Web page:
For example, one of the most common trajectories taken by nursing professionals with a DNP is to become a nurse educator, teaching in a college or university nursing program. If you want to become a nurse practitioner now but one day might want to help teach the next generation of nurses, then this may be the path for you.

As you gain clinical experience and explore options to advance your career, you may also decide to go into nursing administration or other specializations. A DNP and a strong nurse practitioner background will help prepare you for many different paths as a nursing leader.

Nurse practitioners with a DNP also enjoy a strong earning potential because of the advanced skills they have and how desirable they are to healthcare employers. In Tennessee, the average DNP nurse practitioner’s salary is $102,710.

Diana Taylor

“As an advanced practice nurse, you are a leader. It’s not about bossing people around; it’s about educating the staff so they can do what’s right for the patient.”

Diana Taylor, BSN to DNP, Class of 2021

Read about Diana's experience


“As an advanced practice nurse, you are a leader. It’s not about bossing people around; it’s about educating the staff so they can do what’s right for the patient.”

Diana Taylor, BSN to DNP, Class of 2021

Nurse Practitioner Careers in the Greater Chattanooga Area 

If you’re considering a nurse practitioner career in the Greater Chattanooga or Tennessee Valley area, here are the average salaries for nurse practitioners in the surrounding states:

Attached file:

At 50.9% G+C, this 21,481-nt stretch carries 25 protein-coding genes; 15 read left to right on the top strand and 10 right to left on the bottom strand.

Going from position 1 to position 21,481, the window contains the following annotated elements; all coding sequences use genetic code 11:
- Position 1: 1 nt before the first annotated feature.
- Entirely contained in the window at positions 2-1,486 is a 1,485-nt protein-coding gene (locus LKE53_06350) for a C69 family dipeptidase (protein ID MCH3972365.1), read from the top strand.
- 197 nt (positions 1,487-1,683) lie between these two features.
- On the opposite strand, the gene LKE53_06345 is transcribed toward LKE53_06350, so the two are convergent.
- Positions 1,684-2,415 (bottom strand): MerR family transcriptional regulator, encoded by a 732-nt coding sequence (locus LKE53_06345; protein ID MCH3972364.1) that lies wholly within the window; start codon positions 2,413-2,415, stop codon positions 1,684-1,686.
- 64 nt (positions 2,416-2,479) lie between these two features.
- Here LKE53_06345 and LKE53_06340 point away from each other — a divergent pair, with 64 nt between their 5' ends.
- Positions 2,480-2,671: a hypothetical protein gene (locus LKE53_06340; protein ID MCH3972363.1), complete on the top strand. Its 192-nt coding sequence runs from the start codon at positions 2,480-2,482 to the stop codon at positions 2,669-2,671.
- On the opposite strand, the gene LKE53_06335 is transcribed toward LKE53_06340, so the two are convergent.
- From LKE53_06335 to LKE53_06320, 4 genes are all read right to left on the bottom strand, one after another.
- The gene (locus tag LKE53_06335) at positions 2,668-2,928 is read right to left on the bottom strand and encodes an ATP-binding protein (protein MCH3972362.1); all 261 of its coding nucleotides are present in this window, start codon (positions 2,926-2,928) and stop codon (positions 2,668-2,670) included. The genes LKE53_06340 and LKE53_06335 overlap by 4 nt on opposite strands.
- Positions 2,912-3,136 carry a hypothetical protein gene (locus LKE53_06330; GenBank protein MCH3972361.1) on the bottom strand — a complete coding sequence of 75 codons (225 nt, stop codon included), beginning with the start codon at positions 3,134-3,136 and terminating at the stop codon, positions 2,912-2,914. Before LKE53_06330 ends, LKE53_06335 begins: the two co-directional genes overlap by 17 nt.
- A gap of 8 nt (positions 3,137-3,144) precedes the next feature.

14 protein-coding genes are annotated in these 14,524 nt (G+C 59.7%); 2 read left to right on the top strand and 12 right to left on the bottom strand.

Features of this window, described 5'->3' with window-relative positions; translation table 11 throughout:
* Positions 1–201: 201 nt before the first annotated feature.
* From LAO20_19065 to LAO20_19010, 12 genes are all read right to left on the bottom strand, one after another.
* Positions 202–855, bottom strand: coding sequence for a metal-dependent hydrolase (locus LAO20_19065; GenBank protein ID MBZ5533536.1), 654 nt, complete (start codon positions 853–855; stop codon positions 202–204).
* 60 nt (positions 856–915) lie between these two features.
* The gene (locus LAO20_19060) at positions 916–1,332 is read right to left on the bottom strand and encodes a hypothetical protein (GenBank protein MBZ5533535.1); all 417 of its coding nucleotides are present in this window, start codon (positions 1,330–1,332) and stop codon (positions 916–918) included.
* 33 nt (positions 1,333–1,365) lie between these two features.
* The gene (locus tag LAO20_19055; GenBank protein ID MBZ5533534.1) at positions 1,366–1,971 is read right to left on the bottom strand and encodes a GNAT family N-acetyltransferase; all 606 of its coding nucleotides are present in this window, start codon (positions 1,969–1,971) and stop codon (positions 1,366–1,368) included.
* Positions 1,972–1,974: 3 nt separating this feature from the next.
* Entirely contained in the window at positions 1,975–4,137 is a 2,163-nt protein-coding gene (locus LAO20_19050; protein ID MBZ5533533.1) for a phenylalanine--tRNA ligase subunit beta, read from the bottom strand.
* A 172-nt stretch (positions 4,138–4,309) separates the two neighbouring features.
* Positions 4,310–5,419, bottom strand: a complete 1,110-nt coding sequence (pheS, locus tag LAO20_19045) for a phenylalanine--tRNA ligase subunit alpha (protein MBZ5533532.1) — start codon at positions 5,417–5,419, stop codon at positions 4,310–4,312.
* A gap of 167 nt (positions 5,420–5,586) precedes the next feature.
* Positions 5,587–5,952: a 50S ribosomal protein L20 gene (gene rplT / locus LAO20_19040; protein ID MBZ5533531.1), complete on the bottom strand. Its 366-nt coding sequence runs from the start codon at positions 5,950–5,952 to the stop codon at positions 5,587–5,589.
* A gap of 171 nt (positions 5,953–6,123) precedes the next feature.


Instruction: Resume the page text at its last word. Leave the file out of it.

• Tennessee: $99,370
  • Georgia: $106,220
  • Alabama: $99,790
  • Kentucky: $102,460
  • North Carolina: $108,370
  • Virginia: $109,660

You can take your career in the direction that you’re most passionate about and specialize in areas like family care, emergency care, gerontology, neonatology, pediatrics, or acute care.

Here at Southern, we offer both MSN and DNP programs for nursing professionals, like you, who want to take their careers to the next level. Visit our nursing program page to learn more about how our graduate nursing programs could help you advance your career.

You should also grab this free resource: The Complete Guide to Advanced Nursing Degrees at Southern Adventist University.

In this guide, you’ll get insights into and guidance on earning an advanced nursing degree, including:

  • The MSN and DNP tracks and which one is right for you
  • Career tracks including nurse practitioner, nurse educator, and nurse administrator
  • Salary outlook and job opportunities in different fields
  • Why a faith-based approach will prepare you to thrive as a nursing professional in the Greater Tennessee area

New call-to-action


About the Author

Southern Adventist University

Southern Adventist University

Southern Adventist University is a private Seventh-day Adventist college in Collegedale, Tennessee. Our practical graduate programs equip you with in-demand skills and experience that transfer directly into your career path. We hope to help you accomplish your dreams!

Go to Listing

More Articles

What Are the Five Types of Nursing Degrees?

If you’ve ever thought about pursuing a career in nursing, this is a great time to start that...

October 28, 2021

Southern Nursing Student Spotlight: Julie McKinney

BSN to DNP with a dual emphasis in Lifestyle Medicine and Family PracticeClass of 2020

Of the many...

October 28, 2021

Request more information

Interested in learning more about Southern's graduate programs? We're happy to help! Just fill out the form to receive additional program resources and insights.